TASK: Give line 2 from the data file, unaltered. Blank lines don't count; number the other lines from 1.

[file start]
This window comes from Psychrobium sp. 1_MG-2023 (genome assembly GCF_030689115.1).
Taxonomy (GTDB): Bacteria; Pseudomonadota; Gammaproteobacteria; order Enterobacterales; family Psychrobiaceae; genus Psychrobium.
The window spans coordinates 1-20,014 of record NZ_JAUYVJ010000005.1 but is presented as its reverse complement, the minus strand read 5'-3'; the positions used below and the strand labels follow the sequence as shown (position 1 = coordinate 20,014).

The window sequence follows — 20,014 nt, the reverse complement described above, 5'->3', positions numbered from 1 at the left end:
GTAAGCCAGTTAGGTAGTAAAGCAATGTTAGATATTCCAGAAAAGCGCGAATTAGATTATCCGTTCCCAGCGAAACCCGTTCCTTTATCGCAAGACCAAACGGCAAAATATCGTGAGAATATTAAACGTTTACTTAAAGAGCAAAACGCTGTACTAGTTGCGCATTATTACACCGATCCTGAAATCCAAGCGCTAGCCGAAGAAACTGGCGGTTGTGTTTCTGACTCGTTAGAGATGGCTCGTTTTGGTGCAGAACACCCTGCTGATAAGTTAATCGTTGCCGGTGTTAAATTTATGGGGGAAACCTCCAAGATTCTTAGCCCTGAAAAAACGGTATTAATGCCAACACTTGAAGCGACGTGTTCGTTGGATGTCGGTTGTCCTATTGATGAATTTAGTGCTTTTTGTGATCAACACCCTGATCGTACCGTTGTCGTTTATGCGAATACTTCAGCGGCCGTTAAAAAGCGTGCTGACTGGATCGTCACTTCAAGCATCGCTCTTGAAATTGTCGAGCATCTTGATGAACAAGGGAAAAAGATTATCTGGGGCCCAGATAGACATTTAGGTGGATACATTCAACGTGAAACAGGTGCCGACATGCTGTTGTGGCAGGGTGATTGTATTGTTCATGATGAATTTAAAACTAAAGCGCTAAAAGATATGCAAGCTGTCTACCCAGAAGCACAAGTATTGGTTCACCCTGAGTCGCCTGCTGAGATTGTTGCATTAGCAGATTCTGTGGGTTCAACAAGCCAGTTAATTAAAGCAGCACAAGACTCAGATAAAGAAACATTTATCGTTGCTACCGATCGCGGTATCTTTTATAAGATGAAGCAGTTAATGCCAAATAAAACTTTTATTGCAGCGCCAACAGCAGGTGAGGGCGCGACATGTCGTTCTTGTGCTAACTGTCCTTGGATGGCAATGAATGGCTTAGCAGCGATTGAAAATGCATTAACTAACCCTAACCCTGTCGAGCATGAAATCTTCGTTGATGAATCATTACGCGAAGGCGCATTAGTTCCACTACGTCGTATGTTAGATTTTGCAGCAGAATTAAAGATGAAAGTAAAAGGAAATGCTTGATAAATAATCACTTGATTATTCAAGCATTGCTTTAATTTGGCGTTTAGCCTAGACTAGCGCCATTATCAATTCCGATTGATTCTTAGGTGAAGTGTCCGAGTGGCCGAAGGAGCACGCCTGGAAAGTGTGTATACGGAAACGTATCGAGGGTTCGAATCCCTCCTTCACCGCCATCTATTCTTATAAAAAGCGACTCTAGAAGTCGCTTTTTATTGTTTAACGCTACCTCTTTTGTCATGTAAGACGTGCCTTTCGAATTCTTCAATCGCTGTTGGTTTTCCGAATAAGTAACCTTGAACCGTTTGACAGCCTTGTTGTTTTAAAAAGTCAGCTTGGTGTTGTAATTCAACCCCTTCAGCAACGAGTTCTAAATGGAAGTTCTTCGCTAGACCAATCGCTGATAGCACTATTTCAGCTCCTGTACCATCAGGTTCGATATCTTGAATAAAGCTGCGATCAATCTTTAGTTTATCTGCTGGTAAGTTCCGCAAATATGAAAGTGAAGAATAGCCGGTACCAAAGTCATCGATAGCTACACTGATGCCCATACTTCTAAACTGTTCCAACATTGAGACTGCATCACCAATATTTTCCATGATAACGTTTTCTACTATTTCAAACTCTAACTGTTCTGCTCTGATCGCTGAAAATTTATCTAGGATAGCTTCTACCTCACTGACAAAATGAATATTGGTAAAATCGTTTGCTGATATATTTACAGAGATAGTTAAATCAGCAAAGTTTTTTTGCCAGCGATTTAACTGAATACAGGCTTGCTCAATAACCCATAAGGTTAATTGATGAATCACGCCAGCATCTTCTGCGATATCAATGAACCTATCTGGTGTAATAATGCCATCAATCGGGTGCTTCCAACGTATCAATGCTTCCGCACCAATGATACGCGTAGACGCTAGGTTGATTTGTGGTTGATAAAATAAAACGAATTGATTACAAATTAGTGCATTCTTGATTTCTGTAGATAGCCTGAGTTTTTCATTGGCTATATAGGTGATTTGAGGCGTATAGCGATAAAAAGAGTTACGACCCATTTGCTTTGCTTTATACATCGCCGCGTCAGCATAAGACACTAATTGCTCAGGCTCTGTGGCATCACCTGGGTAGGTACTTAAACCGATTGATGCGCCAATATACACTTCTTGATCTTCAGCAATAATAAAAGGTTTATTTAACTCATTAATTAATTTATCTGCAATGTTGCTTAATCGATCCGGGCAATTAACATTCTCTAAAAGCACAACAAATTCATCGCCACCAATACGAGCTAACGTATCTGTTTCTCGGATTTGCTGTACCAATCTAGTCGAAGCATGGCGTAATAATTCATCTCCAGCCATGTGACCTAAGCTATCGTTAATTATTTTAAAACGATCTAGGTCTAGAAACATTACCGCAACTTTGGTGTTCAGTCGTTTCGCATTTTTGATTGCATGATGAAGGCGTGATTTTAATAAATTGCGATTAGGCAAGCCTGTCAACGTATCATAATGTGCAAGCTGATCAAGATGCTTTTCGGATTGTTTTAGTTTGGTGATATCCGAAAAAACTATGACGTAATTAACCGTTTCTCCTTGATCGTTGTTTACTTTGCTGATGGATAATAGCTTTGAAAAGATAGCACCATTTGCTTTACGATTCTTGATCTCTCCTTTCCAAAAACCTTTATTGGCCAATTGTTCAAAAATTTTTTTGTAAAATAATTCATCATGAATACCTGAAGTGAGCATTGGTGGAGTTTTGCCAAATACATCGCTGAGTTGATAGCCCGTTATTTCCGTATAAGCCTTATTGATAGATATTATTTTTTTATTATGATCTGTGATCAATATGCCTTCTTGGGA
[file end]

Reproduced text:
Taxonomy (GTDB): Bacteria; Pseudomonadota; Gammaproteobacteria; order Enterobacterales; family Psychrobiaceae; genus Psychrobium.